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"ir To Be Left Untouched On Thursday"

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http://www.independent.co.uk/money/spend-save/bank-of-england-expected-to-leave-interest-rates-untouched-2179991.html

The Bank of England is expected to leave interest rates untouched on Thursday despite fears over surging inflation and commodity prices.

The feeble nature of the economic recovery means the Bank is unlikely to raise its base rate from its all-time low of 0.5% this week. The Consumer Price Index (CPI) measure of inflation rose to 3.3% in November, driven by the rising cost of oil, clothes and food, and the Bank admits it could rise as high as 4% by the spring.

But the Bank's policy setters, who are tasked with keeping CPI at 2%, would rather brave above-target inflation than risk tipping the economy back into a "double-dip recession", said economists. A further round of quantitative easing, or money printing, is also not expected because this would further add to inflationary pressures. Howard Archer, chief economist at IHS Global Insight, said: "The Bank's Monetary Policy Committee are now in a very difficult position.

"Although the UK market achieved very decent growth in the second and third quarters it is still in a very fragile state following the deep recession.

"We suspect most committee members will be reluctant to adjust policy until they get a clear idea of how the economy is reacting to fiscal policy being tightened from the start of 2011."

The recovery appears to have faltered in December, hindered by the Arctic weather. Markit/CIPS data showed that the construction sector fell further into decline in December, while the powerhouse services sector contracted marginally for the first time in 20 months, leaving only the manufacturing sector in growth. Markit economists downgraded their expectations for the UK's GDP growth in the fourth quarter from 0.5% to 0.4% following the announcements.

GDP figures for the second and third quarters were also revised down from 1.2% to 1.1% and from 0.8% to 0.7% respectively, adding to fears over the strength of the recovery. Putting up interest rates may help reduce inflation but it would also reduce the spending power of homeowners with tracker mortgages and people repaying other debts and further endanger the recovery.

The Bank also believes that most of the inflationary pressures are temporary and should fall back in a year's time. But that will be little comfort to consumers whose pay packets are not keeping up with inflation. There has been a barrage of bad news for cash-strapped consumers in recent weeks as petrol, gas and clothes all rose in price, and last week's VAT rise from 17.5% to 20% pushed up the cost of most goods and services. Economists disagree on when interest rates, which have been at their current level since March 2009, will rise.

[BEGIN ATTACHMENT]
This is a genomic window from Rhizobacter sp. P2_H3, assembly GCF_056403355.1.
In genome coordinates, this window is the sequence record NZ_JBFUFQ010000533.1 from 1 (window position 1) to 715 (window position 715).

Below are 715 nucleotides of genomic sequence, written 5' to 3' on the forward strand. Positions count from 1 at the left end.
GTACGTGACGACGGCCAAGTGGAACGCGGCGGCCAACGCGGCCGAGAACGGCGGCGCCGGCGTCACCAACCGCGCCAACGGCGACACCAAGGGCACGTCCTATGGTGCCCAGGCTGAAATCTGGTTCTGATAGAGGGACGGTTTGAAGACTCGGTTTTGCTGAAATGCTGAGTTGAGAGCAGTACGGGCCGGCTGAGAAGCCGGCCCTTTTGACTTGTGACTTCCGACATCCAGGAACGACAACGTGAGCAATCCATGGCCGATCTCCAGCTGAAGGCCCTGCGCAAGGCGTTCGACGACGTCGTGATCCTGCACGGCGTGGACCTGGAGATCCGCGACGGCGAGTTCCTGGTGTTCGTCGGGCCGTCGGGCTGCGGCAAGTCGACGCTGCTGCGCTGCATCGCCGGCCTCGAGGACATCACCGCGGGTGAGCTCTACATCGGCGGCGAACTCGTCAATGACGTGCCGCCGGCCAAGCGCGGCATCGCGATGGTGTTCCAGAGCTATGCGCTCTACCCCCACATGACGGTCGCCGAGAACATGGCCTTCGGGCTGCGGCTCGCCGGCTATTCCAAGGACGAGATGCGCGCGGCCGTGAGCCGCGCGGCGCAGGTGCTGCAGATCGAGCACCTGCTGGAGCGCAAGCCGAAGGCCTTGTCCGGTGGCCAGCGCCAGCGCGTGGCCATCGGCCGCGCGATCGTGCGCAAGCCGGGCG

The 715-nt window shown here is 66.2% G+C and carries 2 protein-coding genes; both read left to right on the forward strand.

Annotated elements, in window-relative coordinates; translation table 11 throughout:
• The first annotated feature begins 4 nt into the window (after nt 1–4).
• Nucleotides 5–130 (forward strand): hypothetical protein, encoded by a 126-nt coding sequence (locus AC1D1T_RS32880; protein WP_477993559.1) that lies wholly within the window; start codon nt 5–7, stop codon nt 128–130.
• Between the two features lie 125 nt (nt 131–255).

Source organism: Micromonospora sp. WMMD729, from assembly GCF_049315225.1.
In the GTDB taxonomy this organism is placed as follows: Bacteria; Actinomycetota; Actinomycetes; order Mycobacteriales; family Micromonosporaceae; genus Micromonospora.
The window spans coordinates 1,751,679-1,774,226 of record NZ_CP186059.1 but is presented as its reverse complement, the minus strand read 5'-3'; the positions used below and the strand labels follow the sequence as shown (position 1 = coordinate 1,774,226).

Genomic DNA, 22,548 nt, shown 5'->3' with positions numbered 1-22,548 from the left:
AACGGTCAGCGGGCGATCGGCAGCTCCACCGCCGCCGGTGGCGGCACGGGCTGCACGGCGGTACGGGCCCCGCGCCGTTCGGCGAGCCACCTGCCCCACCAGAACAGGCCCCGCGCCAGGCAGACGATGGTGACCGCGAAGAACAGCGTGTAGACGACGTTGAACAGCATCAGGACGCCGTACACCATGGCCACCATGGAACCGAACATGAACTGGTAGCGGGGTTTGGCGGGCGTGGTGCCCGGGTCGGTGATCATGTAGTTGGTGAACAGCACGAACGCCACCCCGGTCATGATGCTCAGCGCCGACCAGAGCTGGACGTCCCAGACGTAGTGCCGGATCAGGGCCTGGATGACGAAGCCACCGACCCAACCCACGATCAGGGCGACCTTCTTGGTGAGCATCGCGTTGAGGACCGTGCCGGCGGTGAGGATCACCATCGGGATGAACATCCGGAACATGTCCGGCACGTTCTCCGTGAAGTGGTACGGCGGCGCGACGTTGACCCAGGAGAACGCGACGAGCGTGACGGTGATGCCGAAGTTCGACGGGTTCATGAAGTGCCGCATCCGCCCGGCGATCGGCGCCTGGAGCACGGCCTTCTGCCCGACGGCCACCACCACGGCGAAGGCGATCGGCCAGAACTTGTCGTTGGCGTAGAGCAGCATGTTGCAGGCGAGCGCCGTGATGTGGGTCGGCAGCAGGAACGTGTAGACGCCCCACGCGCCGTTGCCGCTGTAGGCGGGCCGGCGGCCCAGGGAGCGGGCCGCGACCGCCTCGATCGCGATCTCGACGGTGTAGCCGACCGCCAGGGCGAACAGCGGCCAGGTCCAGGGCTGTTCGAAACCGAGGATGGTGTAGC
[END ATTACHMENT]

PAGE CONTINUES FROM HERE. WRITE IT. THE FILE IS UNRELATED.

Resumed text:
Vicky Redwood, UK economist at Capital Economics, said interest rates were unlikely to be changed until 2013. Howard Archer, and Malcolm Barr of JP Morgan Chase, do not expect interest rates to rise until late 2011. However, last month the CBI warned that rates would start to rise by the spring and the base rate would hit 2.75% by the final quarter of 2012.

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"The Bank also believes that most of the inflationary pressures are temporary and should fall back in a year's time."

That says it all. More of the same in 2011.

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"The Bank also believes that most of the inflationary pressures are temporary and should fall back in a year's time."

That says it all. More of the same in 2011.

They've been saying that for the last 2 years.

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We should just round these people up and then guillotine them, like the French did.

no one cares as long as there's footlball at weekends and booze at shops.

take the football away - now, that may wake people up.

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no one cares as long as there's footlball at weekends and booze at shops.

take the football away - now, that may wake people up.

& turn off ITV...

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no one cares as long as there's footlball at weekends and booze at shops.

take the football away - now, that may wake people up.

i tend to think that football has had its day with most of the public, and celebraties, for a few years every celeb had to swear aliegence to one team or another now you never hear much of that and even have quite a few saying they dont bother with football. I think football fever is definetly on the wane.

football also is shit

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football also is shit

FIFA being living proof of that statement. Indeed I think FIFA and the MPC have a lot in common. Making it up as they go along!

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i tend to think that football has had its day with most of the public, and celebraties, for a few years every celeb had to swear aliegence to one team or another now you never hear much of that and even have quite a few saying they dont bother with football. I think football fever is definetly on the wane.

football also is shit

Aye, but who do you support?

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The Keynesians and the statists at the Bankrupt of England still don't get it and nothing has changed with regards to the government or parliament, still full of corrupt liars determined to make the crash even bigger and painful for the average person.

Take your medicine now King, eat humble pie for once in your disgraceful career

Edited by punter

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We should just round these people up and then guillotine them, like the French did.

+1